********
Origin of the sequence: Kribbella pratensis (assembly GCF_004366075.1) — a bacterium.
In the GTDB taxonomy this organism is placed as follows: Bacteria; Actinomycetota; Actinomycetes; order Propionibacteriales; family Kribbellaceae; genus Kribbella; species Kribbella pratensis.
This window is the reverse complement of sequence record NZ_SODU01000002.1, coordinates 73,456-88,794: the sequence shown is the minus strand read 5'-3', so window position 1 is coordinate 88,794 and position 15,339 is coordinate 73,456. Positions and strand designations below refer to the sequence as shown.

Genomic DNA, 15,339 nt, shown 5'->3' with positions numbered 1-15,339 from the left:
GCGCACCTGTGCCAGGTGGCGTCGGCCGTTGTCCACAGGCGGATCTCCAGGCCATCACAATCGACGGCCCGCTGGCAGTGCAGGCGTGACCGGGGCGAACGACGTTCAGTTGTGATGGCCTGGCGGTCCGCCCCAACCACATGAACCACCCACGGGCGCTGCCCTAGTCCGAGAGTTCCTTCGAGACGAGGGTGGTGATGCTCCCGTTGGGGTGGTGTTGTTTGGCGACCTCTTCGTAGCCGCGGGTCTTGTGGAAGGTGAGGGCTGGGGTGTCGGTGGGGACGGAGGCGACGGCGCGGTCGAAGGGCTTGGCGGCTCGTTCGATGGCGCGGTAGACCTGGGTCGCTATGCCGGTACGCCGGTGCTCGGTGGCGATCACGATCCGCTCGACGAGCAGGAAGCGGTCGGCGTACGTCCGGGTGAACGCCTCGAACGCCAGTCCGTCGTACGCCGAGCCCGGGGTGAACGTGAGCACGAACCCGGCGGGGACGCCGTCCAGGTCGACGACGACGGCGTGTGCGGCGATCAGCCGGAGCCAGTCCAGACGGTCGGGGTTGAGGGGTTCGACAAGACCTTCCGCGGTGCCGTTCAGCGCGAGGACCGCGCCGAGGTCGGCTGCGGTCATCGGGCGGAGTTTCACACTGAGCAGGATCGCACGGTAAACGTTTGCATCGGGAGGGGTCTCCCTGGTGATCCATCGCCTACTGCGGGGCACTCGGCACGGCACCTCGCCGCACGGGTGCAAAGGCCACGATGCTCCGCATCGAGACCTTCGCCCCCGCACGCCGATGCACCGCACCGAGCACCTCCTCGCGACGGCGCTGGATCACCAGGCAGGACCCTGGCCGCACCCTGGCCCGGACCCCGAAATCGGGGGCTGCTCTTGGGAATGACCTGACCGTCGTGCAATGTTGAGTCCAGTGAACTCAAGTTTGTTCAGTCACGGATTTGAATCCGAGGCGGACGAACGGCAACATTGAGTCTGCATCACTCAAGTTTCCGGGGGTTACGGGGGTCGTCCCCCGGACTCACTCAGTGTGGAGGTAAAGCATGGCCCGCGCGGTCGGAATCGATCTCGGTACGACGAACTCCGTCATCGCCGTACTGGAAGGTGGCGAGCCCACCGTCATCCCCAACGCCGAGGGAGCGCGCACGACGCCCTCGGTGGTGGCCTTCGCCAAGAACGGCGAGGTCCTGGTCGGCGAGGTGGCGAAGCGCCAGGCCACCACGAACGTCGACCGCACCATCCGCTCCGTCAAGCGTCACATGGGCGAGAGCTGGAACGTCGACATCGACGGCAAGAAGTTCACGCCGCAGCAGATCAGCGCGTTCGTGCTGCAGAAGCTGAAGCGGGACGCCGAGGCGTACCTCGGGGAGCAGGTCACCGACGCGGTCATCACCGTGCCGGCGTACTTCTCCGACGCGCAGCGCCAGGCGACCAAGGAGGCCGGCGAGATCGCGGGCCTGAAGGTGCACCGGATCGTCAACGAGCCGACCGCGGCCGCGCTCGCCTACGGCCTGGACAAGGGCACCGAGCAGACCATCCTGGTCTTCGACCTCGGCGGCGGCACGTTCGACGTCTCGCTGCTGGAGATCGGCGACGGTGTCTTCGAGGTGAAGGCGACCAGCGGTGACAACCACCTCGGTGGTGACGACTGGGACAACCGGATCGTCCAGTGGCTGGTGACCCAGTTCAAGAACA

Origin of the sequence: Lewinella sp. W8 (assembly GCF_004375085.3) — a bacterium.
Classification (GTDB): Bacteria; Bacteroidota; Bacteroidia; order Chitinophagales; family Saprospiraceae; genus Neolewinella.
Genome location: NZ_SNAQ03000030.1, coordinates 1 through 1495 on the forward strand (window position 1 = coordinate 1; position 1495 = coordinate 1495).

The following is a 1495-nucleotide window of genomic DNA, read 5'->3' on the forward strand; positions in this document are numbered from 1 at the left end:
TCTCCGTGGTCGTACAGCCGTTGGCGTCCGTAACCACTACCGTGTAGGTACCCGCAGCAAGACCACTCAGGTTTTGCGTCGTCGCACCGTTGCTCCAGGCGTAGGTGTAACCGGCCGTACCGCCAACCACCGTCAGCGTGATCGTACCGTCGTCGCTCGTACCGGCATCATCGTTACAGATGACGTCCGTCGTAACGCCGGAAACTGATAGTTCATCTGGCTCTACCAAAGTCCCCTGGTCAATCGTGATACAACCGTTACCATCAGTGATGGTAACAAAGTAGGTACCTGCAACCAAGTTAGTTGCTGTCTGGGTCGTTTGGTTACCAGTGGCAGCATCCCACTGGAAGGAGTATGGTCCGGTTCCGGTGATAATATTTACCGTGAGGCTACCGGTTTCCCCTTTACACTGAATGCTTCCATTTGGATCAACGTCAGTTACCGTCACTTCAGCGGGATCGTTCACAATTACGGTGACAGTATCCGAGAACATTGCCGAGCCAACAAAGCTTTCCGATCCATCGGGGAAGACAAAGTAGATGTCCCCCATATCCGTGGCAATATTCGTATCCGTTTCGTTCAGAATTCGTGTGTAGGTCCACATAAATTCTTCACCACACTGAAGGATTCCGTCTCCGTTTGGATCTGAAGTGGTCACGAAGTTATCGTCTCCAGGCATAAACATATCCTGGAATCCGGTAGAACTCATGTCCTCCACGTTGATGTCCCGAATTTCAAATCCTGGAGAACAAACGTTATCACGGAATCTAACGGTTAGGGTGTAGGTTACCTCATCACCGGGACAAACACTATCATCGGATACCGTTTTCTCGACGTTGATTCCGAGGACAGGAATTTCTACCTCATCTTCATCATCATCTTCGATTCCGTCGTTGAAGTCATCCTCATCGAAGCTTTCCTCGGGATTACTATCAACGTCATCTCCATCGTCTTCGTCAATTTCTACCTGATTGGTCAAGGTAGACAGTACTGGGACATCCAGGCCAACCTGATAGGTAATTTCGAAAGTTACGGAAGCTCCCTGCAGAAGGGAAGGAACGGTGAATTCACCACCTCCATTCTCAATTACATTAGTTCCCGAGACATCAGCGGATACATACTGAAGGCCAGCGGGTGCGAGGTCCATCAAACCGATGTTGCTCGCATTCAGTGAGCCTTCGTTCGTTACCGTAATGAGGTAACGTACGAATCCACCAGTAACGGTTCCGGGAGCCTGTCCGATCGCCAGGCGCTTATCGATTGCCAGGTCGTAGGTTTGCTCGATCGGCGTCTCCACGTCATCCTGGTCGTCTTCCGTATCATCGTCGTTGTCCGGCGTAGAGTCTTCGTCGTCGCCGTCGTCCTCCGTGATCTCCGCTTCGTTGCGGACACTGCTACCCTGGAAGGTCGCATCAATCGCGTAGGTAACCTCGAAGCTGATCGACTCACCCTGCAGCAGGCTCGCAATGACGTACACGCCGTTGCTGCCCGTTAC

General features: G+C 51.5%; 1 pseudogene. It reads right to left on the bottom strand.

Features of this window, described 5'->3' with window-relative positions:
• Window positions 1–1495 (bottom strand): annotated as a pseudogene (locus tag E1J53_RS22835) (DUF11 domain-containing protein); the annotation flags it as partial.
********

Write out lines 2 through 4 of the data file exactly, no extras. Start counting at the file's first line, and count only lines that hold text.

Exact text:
In the GTDB taxonomy this organism is placed as follows: Bacteria; Actinomycetota; Actinomycetes; order Propionibacteriales; family Kribbellaceae; genus Kribbella; species Kribbella pratensis.
This window is the reverse complement of sequence record NZ_SODU01000002.1, coordinates 73,456-88,794: the sequence shown is the minus strand read 5'-3', so window position 1 is coordinate 88,794 and position 15,339 is coordinate 73,456. Positions and strand designations below refer to the sequence as shown.

Genomic DNA, 15,339 nt, shown 5'->3' with positions numbered 1-15,339 from the left: